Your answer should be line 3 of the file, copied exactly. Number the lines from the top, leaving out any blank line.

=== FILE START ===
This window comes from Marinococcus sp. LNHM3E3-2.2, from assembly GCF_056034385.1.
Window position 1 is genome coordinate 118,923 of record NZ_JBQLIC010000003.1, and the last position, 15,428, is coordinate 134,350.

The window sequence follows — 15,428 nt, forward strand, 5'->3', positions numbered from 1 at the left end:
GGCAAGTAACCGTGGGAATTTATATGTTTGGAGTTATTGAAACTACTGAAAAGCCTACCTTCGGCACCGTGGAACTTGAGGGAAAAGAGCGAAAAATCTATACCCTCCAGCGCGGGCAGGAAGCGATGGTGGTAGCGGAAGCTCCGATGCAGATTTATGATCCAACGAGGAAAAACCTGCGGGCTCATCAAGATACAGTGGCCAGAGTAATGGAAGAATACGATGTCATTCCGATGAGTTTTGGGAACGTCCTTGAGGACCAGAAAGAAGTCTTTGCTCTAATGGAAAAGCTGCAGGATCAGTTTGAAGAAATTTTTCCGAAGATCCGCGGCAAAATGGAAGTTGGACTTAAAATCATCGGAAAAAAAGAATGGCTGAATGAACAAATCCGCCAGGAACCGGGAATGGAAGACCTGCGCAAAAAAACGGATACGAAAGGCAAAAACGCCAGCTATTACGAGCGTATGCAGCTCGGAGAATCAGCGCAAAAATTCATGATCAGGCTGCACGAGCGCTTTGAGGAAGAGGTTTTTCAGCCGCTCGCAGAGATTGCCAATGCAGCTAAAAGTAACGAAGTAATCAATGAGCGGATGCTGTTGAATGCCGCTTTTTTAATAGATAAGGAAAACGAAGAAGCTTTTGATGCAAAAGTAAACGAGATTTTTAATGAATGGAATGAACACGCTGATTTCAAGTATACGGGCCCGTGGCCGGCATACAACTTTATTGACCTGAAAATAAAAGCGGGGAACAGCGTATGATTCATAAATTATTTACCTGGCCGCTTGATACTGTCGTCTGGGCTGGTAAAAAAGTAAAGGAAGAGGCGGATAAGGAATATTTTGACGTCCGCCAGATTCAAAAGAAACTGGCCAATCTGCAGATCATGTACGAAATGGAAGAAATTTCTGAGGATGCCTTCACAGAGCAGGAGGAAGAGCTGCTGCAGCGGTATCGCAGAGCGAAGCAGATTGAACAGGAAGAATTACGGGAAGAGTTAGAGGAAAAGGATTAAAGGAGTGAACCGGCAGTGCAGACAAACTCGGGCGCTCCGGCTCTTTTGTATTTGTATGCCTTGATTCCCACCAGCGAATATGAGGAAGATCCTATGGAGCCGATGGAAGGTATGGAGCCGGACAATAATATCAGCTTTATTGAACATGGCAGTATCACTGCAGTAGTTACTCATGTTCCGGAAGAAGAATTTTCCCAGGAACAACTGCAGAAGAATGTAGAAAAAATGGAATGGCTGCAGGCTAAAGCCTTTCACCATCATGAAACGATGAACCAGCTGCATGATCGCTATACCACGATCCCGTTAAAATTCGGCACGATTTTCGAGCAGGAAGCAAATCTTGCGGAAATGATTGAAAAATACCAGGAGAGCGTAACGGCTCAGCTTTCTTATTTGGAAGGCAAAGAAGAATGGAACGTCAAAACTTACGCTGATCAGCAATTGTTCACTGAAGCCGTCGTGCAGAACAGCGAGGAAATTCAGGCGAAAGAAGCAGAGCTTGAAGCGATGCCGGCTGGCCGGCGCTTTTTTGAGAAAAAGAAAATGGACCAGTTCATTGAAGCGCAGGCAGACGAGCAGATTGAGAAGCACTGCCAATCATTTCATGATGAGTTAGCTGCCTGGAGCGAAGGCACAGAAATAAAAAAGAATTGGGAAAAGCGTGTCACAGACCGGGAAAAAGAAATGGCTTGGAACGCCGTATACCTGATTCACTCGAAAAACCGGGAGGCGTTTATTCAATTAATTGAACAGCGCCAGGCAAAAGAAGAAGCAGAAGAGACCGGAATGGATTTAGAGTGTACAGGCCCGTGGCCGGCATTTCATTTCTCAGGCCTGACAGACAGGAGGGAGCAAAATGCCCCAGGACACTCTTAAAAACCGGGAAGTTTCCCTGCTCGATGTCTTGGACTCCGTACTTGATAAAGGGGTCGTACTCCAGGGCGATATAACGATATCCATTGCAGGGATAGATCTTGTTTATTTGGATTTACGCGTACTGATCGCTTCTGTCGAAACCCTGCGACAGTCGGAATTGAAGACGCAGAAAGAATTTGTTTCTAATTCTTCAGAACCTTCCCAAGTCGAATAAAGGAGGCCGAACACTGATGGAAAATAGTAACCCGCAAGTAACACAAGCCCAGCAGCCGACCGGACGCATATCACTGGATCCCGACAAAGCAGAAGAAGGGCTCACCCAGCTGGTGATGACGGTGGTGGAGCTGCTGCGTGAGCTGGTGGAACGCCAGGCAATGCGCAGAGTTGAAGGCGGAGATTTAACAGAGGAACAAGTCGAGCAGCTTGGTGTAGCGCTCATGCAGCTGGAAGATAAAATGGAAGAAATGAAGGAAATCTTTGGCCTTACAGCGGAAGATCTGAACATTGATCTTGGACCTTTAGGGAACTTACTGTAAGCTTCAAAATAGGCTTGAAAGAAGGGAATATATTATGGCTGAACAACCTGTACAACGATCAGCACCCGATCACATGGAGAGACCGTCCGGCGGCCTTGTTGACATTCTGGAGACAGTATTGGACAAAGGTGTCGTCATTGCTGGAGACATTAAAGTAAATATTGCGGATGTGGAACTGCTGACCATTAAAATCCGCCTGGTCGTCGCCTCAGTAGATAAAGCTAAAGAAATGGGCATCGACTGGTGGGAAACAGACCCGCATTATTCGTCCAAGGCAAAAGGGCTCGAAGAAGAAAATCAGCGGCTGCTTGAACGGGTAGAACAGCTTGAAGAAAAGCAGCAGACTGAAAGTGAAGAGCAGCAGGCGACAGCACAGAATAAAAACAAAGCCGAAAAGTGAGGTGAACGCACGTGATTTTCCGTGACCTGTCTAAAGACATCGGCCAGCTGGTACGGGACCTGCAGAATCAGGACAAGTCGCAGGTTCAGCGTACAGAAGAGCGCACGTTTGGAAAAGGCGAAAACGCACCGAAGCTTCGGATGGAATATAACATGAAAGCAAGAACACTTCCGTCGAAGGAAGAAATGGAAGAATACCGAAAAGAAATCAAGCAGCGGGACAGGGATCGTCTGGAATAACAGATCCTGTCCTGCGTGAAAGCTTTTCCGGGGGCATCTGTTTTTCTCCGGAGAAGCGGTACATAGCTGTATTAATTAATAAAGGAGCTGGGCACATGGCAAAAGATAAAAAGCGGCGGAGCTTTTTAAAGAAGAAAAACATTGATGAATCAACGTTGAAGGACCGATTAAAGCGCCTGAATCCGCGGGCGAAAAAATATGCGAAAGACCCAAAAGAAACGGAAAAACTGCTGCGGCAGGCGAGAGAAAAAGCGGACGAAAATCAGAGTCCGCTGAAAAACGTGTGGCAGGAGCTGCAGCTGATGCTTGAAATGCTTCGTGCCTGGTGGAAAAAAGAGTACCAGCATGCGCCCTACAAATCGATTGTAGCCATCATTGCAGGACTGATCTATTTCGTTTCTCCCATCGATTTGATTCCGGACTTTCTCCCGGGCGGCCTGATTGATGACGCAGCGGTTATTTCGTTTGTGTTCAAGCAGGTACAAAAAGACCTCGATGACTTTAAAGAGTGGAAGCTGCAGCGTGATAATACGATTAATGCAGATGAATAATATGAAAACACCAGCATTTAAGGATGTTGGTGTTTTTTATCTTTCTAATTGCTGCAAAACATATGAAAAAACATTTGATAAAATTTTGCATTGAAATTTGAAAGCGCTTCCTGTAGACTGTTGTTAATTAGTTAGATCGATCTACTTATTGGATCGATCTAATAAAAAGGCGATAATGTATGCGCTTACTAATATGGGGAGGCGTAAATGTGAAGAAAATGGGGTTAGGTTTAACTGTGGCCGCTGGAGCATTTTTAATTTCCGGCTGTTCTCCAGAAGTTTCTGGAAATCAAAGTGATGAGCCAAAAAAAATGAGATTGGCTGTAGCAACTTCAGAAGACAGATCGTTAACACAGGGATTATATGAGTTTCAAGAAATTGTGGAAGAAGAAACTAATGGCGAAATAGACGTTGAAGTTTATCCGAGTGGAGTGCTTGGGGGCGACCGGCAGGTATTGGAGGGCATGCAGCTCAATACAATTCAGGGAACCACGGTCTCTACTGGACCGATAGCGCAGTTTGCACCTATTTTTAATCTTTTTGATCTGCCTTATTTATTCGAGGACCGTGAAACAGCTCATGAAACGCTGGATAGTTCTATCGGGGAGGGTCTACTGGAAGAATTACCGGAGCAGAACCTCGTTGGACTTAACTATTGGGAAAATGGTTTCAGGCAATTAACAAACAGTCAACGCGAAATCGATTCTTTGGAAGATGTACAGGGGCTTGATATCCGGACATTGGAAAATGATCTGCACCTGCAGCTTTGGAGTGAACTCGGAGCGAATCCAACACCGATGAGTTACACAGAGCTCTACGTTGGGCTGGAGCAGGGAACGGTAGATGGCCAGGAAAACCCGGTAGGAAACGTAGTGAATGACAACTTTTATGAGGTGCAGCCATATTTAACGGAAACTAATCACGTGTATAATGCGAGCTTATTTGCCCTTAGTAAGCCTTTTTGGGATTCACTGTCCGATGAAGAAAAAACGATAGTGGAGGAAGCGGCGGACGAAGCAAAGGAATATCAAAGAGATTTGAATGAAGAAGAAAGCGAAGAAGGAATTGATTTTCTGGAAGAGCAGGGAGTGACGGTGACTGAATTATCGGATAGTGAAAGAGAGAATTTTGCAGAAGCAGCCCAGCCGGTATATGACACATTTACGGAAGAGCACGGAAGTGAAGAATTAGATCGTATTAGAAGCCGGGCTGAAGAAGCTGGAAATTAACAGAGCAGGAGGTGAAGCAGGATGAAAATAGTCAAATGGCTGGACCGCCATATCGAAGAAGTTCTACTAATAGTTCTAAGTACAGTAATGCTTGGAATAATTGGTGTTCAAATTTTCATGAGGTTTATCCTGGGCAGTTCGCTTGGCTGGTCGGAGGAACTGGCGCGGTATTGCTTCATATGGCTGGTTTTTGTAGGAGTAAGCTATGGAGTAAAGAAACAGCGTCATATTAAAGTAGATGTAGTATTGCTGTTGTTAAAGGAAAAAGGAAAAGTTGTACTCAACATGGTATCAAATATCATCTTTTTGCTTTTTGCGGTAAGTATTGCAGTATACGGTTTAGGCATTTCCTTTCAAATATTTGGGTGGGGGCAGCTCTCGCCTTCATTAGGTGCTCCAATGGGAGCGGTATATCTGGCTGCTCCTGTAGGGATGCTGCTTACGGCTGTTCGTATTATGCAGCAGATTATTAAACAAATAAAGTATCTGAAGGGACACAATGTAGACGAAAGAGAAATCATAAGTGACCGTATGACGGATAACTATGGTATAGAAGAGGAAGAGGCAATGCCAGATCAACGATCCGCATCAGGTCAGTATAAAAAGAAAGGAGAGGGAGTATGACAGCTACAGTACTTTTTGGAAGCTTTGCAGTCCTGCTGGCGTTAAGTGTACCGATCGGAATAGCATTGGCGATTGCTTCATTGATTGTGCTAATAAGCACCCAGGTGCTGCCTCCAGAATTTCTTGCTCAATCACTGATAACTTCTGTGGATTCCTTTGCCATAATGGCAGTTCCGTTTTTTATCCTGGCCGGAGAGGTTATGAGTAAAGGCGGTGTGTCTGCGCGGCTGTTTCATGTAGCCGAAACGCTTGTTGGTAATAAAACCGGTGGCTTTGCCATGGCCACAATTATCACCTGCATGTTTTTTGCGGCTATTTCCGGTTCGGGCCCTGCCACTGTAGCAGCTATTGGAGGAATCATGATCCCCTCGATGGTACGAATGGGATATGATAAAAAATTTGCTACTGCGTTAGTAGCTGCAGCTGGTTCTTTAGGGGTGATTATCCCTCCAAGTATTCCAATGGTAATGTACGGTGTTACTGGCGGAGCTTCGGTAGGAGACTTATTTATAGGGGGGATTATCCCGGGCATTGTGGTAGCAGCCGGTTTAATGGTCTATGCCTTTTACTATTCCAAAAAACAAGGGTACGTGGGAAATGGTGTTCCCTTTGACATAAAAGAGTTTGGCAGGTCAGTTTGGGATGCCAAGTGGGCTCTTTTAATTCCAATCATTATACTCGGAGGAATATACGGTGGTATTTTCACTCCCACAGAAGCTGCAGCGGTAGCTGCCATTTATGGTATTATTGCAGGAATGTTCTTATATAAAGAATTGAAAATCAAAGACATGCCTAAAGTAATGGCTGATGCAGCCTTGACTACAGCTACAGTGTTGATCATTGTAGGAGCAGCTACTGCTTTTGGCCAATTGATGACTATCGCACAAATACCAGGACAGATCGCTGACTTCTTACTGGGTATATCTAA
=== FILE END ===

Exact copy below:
The window sequence follows — 15,428 nt, forward strand, 5'->3', positions numbered from 1 at the left end: